Next Steps

Central Bedfordshire Council will submit the full Supplementary SA Report and this Non-Technical Summary to the Inspectors, alongside Technical Papers on Housing, Employment and Transport that consider its findings alongside other evidence, to demonstrate how the issues raised in their letter of 30th September 2019 have been resolved. Public consultation will be held on all new evidence and it is expected that further hearing sessions will be held.

Once Central Bedfordshire Council has proposed any modifications to the Local Plan that may result from this Supplementary SA work and the other work that is ongoing for the preparation of the Local Plan, those proposed changes will need to be subject to SA. At that point, consideration will also need to be given to the cumulative effects of the Local Plan as a whole, as it is proposed to be amended.

Figure 1

Figure 2

Figure 3

LUC
May 2020


[1] This relates to the provision of services and facilities, both existing, and what could potentially be provided as part of new development. Consistent with the settlement audit this includes community facilities (Place of worship, public library, village hall/community centre/social club), health facilities (GP/ Health centre (Primary Health Care), Dentist, Pharmacy), educational facilities (pre-school/nursery, lower school, middle school, upper school, Colleges/Academies, Universities)), financial (bank/building society), groceries (superstore, convenience store, newsagents), other retail (petrol station/garage, post office) and hospitality (restaurant/café/takeaway, public house with and without food).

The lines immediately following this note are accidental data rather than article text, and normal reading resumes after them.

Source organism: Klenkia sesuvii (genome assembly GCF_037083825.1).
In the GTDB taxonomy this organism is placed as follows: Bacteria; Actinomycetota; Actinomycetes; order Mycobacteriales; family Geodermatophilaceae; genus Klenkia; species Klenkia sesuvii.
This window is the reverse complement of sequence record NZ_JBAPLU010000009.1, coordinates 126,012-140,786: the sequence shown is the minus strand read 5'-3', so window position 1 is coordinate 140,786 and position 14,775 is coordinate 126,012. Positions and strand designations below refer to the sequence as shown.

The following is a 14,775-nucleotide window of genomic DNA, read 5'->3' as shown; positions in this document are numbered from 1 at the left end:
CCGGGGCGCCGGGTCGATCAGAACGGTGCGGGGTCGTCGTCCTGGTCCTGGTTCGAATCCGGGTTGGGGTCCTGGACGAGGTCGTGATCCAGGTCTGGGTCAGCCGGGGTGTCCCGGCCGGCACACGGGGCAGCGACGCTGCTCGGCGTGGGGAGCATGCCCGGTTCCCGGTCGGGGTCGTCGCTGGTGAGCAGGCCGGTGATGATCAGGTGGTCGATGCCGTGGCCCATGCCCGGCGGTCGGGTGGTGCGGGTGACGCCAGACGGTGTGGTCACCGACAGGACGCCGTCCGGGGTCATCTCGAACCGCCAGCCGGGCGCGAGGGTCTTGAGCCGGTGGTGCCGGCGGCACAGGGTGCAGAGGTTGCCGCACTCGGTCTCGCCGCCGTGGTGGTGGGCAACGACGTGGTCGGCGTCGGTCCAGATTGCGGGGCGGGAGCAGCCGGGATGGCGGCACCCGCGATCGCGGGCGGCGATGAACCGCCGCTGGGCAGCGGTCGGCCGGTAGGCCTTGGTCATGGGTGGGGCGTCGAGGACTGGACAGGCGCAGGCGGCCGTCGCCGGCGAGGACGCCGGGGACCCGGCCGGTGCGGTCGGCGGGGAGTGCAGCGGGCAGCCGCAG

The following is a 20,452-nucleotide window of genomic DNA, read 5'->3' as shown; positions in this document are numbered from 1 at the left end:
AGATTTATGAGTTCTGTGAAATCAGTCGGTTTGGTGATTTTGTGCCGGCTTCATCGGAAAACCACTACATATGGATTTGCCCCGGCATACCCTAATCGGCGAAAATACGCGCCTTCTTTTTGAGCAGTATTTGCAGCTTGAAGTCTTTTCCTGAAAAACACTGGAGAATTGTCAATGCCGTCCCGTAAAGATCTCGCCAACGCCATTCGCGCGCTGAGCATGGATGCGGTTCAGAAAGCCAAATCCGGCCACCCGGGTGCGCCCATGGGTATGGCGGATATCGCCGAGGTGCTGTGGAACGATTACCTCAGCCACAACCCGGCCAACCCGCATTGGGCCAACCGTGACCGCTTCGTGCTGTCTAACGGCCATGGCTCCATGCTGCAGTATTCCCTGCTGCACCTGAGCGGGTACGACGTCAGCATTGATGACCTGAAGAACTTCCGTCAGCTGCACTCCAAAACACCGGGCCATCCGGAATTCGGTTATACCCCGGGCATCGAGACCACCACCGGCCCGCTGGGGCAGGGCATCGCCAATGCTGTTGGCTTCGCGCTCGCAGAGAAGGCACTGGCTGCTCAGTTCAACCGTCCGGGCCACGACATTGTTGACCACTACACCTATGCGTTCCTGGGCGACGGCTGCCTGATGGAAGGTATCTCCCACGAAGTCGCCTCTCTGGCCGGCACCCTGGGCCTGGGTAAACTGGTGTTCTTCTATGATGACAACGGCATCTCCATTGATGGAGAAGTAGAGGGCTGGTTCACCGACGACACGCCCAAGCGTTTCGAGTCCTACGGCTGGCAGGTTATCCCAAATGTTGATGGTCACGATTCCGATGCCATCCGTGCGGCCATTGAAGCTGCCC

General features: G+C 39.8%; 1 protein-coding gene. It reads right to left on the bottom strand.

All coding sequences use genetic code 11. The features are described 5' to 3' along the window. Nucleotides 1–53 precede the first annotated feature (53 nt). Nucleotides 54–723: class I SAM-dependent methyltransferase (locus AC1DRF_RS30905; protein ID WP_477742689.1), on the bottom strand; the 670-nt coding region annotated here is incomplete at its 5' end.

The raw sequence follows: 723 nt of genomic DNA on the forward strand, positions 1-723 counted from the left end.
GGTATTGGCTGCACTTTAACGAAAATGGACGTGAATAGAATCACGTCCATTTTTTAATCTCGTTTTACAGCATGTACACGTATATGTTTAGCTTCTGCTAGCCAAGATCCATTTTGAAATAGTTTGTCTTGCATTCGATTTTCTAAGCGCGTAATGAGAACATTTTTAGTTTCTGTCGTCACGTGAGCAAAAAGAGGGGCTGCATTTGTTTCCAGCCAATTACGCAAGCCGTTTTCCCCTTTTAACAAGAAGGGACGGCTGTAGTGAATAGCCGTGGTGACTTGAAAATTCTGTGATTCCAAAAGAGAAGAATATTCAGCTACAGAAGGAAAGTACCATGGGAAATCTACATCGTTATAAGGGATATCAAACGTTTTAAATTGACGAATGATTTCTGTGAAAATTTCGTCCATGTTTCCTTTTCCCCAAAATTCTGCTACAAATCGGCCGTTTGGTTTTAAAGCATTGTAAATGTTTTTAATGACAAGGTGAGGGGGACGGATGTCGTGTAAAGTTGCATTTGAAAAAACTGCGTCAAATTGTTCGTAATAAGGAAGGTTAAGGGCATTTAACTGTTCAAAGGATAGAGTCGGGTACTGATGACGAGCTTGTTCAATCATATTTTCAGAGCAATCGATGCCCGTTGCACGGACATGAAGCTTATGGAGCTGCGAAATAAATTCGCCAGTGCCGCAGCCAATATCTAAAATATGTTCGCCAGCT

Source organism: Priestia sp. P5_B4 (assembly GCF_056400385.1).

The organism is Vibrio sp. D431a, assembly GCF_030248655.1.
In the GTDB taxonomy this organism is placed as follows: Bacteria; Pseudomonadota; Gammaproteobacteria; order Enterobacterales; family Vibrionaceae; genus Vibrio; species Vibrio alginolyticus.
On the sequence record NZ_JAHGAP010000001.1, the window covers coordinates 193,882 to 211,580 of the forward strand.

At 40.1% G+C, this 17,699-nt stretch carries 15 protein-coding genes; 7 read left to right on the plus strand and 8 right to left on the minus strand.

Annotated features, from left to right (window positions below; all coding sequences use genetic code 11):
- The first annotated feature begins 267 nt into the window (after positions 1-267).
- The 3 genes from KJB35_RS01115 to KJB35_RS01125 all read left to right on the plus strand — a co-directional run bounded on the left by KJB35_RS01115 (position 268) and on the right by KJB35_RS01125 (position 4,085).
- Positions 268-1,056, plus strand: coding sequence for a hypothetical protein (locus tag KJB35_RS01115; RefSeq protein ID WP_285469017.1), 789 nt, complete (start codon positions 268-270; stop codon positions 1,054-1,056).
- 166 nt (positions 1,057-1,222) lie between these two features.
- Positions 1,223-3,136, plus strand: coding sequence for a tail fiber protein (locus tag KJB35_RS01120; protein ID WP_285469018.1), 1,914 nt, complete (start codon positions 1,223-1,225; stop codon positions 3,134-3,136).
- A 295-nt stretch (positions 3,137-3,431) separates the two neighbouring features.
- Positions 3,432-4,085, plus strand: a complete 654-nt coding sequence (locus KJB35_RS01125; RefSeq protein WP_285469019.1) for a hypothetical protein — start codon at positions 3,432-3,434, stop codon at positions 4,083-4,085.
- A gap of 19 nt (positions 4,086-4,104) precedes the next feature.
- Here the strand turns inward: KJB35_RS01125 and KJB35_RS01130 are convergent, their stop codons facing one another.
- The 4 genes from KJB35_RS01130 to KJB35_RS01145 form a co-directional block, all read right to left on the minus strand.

[2] Functional Economic Market Assessment and Employment Land Review (Examination Document C08)

[3] Technically this site falls below the size threshold for a standalone settlement. The site is unique, being a brownfield military site that is earmarked for closure. As such it doesn't fall neatly within any of the categories but is closest to categories 1 and 3.

[4] Authority Monitoring Report 2018/19 https://centralbedfordshire.app.box.com/s/nbfeb5eqh497ptwmm6v0acyt13uutcxq/file/620052086092

If you are having trouble using the system, please try our help guide.
back to top back to top